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Capcom Beat ‘Em Up Bundle

Capcom Beat 'Em Up Bundle

GO! GO! GO!

I cannot emphasise enough just how much of my young life was spent in the dingy, dark environment of the arcade. For the majority of my formative years, they were pretty dang cheap too, with most credits costing 10p/20p for many years. Whilst everyone else was out making friends and enjoying the sun, I was locked in mortal combat (literally and figuratively) with the colourful din of the cathode ray tube.

Scrolling fighters were my favourite genre in the early ’90s. Titles like Vendetta, Final Fight, TMNT, X-Men and Violent Storm. I even dropped many a coin into garbage like Growl and Dragonninja (No, it is). It’s easy to look back in retrospect at how shallow the gameplay was in said titles, but for you and a compadre, punching your way through these credit-munchers was practically a rite of passage.

For those of you who didn’t get the opportunity to experience the cigarette-smoke atmosphere of the arcade scene, Capcom has your back. Putting together seven classic scrolling brawlers for modern platforms, the Capcom Beat ‘Em Up Bundle returns players to a time when all it took was an hour of mindless button-mashing (and at least three quid) to fill your Saturday mornings with joyous ‘toon violence. So knuckle up, and let’s go clean up the streets.


Capcom Beat ‘Em Up Bundle (PS4 [reviewed], Xbox One, PC, Nintendo Switch)
Developer: Capcom
Publisher: Capcom
Released: September 18, 2018
MSRP: $19.99

So, what do you get for your 20 bucks? Well, you get seven classic Capcom arcades, complete with online multiplayer, a museum of concept art and that’s pretty much your lot. The value-for-money here essentially comes from the rarity of the titles, some of which have yet see re-release since their debuts in the heady ’80s and ’90s. The elephant in the room is the exclusion of the great Cadillacs and Dinosaurs and the excellent Alien vs Predator, no doubt due to licensing issues. What a pity.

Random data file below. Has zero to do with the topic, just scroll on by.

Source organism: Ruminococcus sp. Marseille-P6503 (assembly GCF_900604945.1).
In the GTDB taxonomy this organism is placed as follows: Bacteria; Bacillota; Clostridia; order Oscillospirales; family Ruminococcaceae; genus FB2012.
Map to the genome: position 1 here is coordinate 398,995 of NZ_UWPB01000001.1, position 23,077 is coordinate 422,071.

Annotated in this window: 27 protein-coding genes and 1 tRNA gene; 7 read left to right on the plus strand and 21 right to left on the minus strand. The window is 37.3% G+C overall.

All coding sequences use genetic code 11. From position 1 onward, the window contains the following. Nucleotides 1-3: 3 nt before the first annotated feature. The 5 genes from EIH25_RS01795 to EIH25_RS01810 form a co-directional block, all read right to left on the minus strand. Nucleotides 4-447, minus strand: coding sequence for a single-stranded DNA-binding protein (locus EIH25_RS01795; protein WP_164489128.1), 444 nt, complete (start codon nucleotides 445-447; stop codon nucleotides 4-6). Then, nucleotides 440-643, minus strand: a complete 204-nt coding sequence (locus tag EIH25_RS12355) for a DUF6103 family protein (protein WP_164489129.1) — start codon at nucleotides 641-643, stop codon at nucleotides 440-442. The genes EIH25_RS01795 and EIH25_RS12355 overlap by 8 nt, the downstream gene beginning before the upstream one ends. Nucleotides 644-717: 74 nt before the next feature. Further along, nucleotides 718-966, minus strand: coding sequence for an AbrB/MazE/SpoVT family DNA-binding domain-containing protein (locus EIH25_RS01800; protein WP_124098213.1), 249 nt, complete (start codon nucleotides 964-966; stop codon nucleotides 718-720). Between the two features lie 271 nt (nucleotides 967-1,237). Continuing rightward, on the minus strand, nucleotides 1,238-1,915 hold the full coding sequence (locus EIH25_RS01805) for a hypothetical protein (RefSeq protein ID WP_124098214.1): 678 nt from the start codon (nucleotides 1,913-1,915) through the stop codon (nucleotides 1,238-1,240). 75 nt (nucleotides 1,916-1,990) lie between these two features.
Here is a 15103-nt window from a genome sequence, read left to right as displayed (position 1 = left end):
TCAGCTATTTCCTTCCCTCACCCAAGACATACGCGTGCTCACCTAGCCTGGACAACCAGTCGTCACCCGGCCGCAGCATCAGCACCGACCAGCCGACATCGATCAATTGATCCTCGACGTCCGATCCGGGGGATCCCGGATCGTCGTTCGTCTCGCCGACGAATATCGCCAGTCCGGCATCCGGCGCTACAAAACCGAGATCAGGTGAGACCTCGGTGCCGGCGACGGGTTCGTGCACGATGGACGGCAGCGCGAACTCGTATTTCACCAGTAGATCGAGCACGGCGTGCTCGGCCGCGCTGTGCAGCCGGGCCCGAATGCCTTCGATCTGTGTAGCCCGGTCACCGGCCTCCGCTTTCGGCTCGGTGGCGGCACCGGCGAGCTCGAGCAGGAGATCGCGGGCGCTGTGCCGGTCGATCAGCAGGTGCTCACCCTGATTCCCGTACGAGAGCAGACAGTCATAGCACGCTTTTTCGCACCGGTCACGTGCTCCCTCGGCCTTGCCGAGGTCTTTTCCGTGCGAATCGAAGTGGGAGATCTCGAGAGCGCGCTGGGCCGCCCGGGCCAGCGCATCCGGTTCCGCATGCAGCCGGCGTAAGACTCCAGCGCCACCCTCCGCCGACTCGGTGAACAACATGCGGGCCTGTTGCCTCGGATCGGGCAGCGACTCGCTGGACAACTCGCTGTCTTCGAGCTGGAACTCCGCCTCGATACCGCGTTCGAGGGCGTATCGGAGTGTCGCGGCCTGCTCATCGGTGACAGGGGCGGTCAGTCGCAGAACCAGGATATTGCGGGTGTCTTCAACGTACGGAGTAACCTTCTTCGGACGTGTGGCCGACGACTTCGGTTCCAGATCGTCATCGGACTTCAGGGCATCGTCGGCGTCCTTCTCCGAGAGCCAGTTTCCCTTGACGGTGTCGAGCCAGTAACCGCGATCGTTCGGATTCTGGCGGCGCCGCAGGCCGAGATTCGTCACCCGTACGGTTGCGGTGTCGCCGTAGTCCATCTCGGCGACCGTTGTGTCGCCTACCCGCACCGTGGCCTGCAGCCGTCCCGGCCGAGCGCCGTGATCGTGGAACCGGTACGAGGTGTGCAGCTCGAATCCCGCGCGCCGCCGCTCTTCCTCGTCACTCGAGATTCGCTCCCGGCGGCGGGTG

Leading the charge in button-mashing carnage is my favourite game of all-time, Final Fight. Still the best video game example of Jack Hill exploitation movie, Final Fight carries its weight as arcade royalty with huge sprites, a badass soundtrack and roster of characters that are still making appearances in games today, including Best Video Game Character Ever, Poison. It is the monarch of the bundle, and still tears the house down today.

An equally solid purchase-point is the little-known 1997 release Battle Circuit. This batshit-insane brawler features a cast of wild bounty hunters (including a sexy cat-woman, a giant Little Shop-esque plant, and a child riding an ostrich), battling through the galaxy to track down a stolen computer disc and land a huge reward. With great music and graphics, deep mechanics and five very different characters, Battle Circuit genuinely deserves to be experienced by all video game fans everywhere. It’s something else, pal.

Filling out the package is futuristic cyber-brawler Captain Commando, another game whose characters rear their heads from time to time. We also have the hilariously anachronistic Knights of the Round, which features Golden Axe-style gameplay with an added parry system. We stay in the past with D&D rip-off The King of Dragons, and Dynasty Warriors (No, not that one) sequel Warriors of Fate. Topping off the bundle is another game making its home debut, 1994’s Armored Warriors, which sees players pilot a selection of mechs, with the gimmick of each mech being adaptable to the weaponry of fallen opponents.